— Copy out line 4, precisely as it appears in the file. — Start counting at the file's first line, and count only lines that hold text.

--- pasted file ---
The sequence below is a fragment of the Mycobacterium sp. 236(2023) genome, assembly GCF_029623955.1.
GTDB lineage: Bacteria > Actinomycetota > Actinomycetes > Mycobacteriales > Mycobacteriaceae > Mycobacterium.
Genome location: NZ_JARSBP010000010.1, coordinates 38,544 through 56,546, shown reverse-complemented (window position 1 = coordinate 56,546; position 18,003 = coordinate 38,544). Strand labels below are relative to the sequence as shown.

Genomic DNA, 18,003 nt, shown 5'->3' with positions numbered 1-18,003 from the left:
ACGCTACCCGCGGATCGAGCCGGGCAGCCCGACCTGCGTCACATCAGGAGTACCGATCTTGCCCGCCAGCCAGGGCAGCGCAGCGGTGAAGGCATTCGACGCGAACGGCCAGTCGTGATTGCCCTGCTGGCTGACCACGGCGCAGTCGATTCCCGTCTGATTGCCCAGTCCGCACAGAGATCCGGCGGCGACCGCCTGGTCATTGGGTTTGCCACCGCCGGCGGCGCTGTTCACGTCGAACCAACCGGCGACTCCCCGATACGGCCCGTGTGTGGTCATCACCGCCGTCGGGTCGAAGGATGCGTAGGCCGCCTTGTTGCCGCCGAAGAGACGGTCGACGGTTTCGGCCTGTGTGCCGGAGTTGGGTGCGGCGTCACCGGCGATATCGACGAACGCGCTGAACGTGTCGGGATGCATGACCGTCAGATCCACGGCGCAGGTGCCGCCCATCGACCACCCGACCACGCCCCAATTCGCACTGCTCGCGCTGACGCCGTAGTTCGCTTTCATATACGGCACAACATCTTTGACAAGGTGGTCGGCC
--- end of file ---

Genomic DNA, 18,003 nt, shown 5'->3' with positions numbered 1-18,003 from the left: